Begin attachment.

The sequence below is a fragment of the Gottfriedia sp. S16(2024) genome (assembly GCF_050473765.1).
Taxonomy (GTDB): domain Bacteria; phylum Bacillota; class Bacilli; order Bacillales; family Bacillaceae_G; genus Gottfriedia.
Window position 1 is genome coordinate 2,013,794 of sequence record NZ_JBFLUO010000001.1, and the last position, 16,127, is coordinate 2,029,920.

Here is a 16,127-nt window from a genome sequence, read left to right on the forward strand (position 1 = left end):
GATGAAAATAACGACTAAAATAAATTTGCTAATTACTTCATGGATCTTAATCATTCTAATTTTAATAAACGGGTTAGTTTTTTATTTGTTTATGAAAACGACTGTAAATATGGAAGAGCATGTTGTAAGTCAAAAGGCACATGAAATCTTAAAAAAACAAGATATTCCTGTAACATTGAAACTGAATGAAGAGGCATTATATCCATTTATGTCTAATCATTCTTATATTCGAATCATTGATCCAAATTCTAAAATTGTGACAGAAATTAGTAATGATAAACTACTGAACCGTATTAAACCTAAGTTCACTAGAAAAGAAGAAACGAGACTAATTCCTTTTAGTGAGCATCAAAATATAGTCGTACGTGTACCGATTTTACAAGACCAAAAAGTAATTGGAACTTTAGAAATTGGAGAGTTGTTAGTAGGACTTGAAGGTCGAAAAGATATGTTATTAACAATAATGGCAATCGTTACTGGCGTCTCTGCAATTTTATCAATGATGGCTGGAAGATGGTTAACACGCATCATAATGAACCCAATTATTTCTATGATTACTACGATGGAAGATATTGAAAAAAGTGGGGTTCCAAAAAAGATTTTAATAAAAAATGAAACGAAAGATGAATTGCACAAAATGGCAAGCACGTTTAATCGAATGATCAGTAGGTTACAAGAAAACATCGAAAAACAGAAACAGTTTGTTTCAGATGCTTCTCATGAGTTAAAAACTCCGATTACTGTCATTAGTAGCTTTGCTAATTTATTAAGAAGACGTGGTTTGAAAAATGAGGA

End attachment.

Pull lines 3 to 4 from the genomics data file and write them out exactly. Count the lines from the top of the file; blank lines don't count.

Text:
Window position 1 is genome coordinate 2,013,794 of sequence record NZ_JBFLUO010000001.1, and the last position, 16,127, is coordinate 2,029,920.

Here is a 16,127-nt window from a genome sequence, read left to right on the forward strand (position 1 = left end):